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Young teen accused of ramming car into Ruben’s Bakery before mob ransacked it

Five suspects, including one juvenile, have been arrested and charged in connection with the Jan. 2 ransacking of Ruben’s Bakery & Mexican Food, Los Angeles County Sheriff Robert Luna said at a news conference Tuesday.

Luna said the juvenile, about 13 years old, is the suspected driver of the white Kia Soul that, driving in reverse, slammed three times into the Compton bakery, causing the structural damage that allowed a mob of more than 100 people to enter and steal from the store. The family, uplifted by strong community support, has since reopened their business’ doors.

The juvenile, according to Luna, was arrested Jan. 12 on suspicion of burglary, vandalism, driving a vehicle without the owner’s consent and inciting a riot. He was later cited and released to his family. But later that same day, the sheriff said, the juvenile was arrested again — this time in connection with a robbery in Carson that was caught on a viral video.

The young teen is currently being held in juvenile hall, Luna said.

The sheriff said that a deputy walked into a Carson 7-Eleven unaware that a robbery was in progress. He foiled the attempt, which involved multiple people, including juveniles. The incident was captured on surveillance video, which went viral.

“His actions resulted in the arrest of all those individuals,” Luna said of the deputy. “One of the juveniles in that case was the same juvenile who was arrested” in the Ruben’s Bakery incident.

Luna added of the suspect: “He was the driver of that Kia, so it’s all related.”

The sheriff said three additional search warrants were served Tuesday morning as part of the ongoing investigation. Four people were arrested on suspicion of burglary and possession of stolen property.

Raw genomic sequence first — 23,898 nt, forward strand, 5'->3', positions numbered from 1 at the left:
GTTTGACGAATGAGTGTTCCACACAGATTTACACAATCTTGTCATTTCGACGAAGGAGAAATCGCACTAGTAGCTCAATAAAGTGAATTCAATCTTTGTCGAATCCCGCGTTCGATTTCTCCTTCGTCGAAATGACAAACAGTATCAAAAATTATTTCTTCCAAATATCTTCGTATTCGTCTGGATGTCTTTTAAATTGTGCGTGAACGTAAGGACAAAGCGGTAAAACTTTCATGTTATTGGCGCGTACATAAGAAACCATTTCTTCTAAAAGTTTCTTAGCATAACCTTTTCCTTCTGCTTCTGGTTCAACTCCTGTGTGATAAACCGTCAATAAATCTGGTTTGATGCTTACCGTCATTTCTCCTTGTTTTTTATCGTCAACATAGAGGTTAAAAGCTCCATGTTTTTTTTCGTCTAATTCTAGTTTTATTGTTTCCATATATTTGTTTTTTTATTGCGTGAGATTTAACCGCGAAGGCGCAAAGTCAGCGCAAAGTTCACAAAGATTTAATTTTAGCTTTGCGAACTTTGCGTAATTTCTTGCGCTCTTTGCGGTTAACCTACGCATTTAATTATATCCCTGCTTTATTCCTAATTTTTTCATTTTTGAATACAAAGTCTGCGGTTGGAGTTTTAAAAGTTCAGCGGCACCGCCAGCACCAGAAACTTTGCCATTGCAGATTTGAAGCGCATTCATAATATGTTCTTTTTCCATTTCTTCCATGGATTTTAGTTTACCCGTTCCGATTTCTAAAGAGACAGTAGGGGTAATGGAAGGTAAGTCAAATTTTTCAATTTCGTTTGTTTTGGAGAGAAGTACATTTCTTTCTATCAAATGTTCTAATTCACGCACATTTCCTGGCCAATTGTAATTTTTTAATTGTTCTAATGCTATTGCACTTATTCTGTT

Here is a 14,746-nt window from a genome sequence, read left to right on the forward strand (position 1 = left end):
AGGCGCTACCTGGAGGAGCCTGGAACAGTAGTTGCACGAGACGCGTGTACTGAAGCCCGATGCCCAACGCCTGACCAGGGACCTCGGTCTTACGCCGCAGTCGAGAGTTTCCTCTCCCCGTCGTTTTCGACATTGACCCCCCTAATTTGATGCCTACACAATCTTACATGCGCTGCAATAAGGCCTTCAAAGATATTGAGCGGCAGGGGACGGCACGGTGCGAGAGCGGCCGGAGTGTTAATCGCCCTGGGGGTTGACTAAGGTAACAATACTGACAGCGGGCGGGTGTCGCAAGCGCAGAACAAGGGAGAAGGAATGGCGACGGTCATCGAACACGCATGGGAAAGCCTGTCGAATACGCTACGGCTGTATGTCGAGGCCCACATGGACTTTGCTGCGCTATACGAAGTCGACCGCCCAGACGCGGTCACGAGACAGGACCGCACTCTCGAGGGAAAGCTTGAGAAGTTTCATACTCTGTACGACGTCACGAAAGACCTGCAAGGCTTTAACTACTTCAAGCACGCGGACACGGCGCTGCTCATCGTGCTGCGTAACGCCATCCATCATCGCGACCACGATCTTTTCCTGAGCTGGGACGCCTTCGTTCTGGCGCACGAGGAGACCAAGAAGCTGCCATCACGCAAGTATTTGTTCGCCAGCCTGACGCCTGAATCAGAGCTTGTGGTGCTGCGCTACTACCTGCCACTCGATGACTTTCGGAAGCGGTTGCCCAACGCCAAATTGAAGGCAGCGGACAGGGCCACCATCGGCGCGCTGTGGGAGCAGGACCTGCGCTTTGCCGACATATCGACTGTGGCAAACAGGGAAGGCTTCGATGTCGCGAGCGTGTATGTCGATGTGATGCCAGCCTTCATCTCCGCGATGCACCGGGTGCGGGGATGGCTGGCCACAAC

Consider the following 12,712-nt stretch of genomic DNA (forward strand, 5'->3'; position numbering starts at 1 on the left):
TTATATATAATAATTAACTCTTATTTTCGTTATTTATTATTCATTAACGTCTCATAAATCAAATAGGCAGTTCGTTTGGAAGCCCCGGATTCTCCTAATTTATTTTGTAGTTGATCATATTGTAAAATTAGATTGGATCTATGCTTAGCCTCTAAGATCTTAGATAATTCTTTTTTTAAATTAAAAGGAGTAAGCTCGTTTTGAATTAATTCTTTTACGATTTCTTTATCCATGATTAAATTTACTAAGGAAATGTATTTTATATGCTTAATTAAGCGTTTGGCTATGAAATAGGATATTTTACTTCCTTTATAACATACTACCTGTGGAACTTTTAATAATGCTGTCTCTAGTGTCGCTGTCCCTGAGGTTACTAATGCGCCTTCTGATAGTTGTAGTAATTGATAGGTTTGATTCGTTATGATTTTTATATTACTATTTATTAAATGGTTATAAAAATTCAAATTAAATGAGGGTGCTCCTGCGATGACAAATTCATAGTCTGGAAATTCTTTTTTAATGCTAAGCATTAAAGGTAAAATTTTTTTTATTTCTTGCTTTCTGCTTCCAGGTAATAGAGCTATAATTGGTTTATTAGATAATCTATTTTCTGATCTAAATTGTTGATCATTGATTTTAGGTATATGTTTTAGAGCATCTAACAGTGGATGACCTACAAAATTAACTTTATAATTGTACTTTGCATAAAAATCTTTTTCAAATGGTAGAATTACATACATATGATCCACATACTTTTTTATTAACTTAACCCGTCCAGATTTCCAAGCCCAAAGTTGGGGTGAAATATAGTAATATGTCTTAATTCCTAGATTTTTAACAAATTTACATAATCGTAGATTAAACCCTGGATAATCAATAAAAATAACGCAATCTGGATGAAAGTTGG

Three of the four suspects are in custody. One was booked and released.

The Sheriff’s Department identified the suspects as Jesse Cuevas, 21; Eloise Muniz, 23; Jalen Hull, 21; and Carlos Ponce Mejia, 20.

Luna stressed that the arrests were the result of tips and collaboration between law enforcement and the community.

“When people started to see the video” showing the ransacking of the Compton bakery, “they were so offended that we started to get a lot of tips,” Luna said. “Kudos to every community member who decided that this was absolutely 100% wrong and decided to do something about it.”

Ruben’s Bakery owner Ruben Ramirez Jr., who runs the business with his family, thanked Luna and the Sheriff’s Department for their “hard work on the case.”

“On Jan. 2, our world was turned upside down,” Ramirez Jr. said in a statement, “and if it wasn’t for the quick response from your officers, we know that our family’s business would have been completely lost.”

Ramirez Jr. stressed the importance of stopping street takeovers, which occur when a crowd blocks off an intersection for cars to do doughnuts and perform other street-racing maneuvers.

“No business, whether they are in Beverly Hills or in Compton, should ever have to worry about illegal street takeovers and smash-and-grab robberies from taking place,” he said. “Just as important, we need to make sure that criminals know that if they break the law, they will be held responsible.”

The 51-year-old, whose father, Ruben Ramirez Sr., began the business four decades ago, asked the Compton City Council, including Mayor Emma Sharif, the Los Angeles County Board of Supervisors and L.A. County Dist. Atty. George Gascón to “help us take back our communities.”

“Our communities belong to the working families who live, work and shop in the community,” he said. “We have laws to protect us, and we demand that you work together to make sure that they are enforced.”

The break-in caused upward of $70,000 in damage, a financial hit to a business that was struggling to find its footing after the height of the COVID-19 pandemic, Ramirez Jr. previously told The Times.

The family crowdfunded the estimated cost of repairs and an additional $20,000. The Ramirez family has used the money to make fixes and for extra security measures, they wrote in an update on their GoFundMe page.

Additionally, they are planning to replace any lost or damaged products and pay bonuses to their employees, who lost wages after the store temporarily closed due to the robbery. The family plans to host a communitywide event next month in honor of the store’s 48th anniversary.

“Compton has been a part of our family for almost 50 years and we plan to be here for 50 years more,” the GoFundMe page read. “That’s only possible because of all of you and from the bottom of our hearts, we thank you!”

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